Cheat Sheets & Wrappers

Crystal candies

For the past year or so I’ve been allowing students to use a note card, essentially a “cheat sheet,” when completing the single in-class “exam” in my microeconomics course. I put exam in quotes because I refer to the assessment as a quiz. It’s essentially an exam; it carries the same weight as a test. But, like calling an assignment a warm-up instead of homework, naming it a quiz makes it somewhat less scary.

Students appreciate having their card during the quiz. From the learning standpoint, I see it as an incentivized study activity. To be most helpful during the exam, students have to really think about the content. What do they understand best? What areas are most confusing? How can they use the card to clarify understanding?  How should the content be organized? What are the priorities? What are the interrelationships between and among concepts?

Song, Guo & Thuente (2016) report a positive correlation between the quality of the card, in terms of organization and content presentation, and exam performance.  My students’ quiz track similarly to their card quality.  The key questions for me are: Do better students already know how to study and prepare the cards? Or, can weaker students be coached on card preparation as a study strategy, to improve learning and academic performance?

Focusing on the students who have been less academically successful, I’ve become very intentional about discussing study strategies during class this semester. I handed out the cards this week, describing their preparation as a learning activity, not just an aid during the quiz.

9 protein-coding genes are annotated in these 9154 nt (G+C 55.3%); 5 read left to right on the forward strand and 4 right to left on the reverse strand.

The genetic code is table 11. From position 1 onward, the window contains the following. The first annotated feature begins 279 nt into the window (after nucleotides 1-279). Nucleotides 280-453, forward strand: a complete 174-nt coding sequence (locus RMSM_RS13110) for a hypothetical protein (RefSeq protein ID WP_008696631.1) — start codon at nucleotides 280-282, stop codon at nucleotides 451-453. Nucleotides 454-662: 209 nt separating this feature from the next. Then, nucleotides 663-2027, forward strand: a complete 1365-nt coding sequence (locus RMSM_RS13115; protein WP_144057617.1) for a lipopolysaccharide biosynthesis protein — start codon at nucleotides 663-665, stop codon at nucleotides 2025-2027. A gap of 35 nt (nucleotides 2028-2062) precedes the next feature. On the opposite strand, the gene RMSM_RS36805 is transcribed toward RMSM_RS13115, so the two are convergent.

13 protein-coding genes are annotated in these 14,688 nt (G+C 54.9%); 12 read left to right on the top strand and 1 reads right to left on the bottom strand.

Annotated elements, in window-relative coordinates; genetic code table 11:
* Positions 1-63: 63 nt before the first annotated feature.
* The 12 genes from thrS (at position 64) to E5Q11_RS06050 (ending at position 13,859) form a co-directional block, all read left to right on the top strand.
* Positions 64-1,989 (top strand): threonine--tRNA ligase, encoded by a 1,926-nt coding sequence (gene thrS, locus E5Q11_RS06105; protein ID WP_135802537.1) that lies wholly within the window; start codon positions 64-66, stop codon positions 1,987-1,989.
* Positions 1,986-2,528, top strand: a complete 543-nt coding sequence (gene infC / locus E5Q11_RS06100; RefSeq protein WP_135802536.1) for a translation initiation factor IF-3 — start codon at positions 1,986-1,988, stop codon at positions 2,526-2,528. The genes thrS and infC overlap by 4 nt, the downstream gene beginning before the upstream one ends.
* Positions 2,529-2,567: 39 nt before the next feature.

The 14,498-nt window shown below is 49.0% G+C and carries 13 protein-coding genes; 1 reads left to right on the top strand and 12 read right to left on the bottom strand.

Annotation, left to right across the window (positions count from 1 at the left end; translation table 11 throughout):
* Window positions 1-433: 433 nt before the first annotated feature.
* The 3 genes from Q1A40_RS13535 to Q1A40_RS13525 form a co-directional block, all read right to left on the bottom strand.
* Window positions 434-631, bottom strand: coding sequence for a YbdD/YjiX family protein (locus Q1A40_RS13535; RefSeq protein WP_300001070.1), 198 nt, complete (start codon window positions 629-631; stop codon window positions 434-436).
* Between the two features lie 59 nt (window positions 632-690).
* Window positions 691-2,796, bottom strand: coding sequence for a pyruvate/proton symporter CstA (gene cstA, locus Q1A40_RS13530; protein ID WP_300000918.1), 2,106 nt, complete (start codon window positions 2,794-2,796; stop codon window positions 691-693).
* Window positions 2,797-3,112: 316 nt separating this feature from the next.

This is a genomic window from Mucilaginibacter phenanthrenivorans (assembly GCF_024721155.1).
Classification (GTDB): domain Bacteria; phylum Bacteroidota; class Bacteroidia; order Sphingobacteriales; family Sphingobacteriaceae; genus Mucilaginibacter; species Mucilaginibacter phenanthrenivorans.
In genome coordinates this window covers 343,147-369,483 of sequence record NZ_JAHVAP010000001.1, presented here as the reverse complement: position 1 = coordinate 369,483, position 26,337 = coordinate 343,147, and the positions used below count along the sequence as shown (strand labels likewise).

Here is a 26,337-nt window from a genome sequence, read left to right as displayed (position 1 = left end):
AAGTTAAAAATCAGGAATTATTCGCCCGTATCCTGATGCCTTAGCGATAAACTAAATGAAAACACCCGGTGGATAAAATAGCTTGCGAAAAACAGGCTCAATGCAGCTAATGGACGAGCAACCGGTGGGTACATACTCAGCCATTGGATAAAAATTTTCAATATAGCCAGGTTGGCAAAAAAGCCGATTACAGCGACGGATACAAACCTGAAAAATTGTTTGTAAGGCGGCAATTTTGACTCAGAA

I set aside just a few minutes of class time to talk about how and when to prepare them. Preparing the card is best done after the student has invested some time in the material, discovering potential problem spots.  We discussed a timeline for gapped study.  I reminded them of practice questions, resources and active learning strategies.

Of course, I also reviewed the “rules” for the cards.

  • The card must only have information on one side.
  • Their name goes on the other side.
  • Cards are turned in with their exam.
  • Content on the card must be handwritten. No multiple reductions of cut-and-pasted content.

Another twist I’m adding this term is a post-quiz wrapper. Here are the details.

This activity is designed to give you a chance to reflect on your quiz performance and, more importantly, on the effectiveness of your preparation. Please answer the questions sincerely. Your responses will be collected to inform instruction; they have no impact on your grade.

  1. Approximately how much time did you spend preparing for the quiz? _______
  2. What percentage (%) of your time was spent
  • Reading or re-reading the textbook
  • Self-testing / reciting
  • Reviewing homework & classwork solutions
  • Reworking problems & in-class practice
  • Watching the screencasts
  • Reviewing your own notes
  • Preparing the note card

Other? Please explain.

3. What areas do you think were most challenging on the quiz?

  • Trouble with the computations
  • Unclear about vocabulary
  • Confusion about the graphs
  • Lack of understanding of concepts
  • Careless mistakes

Other? Please explain.

  1. Did you feel prepared for the quiz? Are you surprised by your grade? Please explain.
  2. What advice would you give to future students preparing for the quiz?

I’ll share the takeaways in a future post.  What are your thoughts or experiences with cheat sheets? Have you asked students to reflect on how they used them or what they discovered about themselves as learners from preparing them? Please share!

Reference: Song, Y., Guo, Y., Thuente, D. (2016). A Quantitative Case Study on Students’ Strategy for Using Authorized Cheat-sheets. IEEE Frontiers in Education Conference Paper. 10.1109/FIE.2016.7757656, 1-9.

 

About Lolita Paff

Educator. Wife. Mother. Amateur chef. Wine lover.

Posted on October 19, 2017, in Learning, Students, Teaching and tagged . Bookmark the permalink. 1 Comment.

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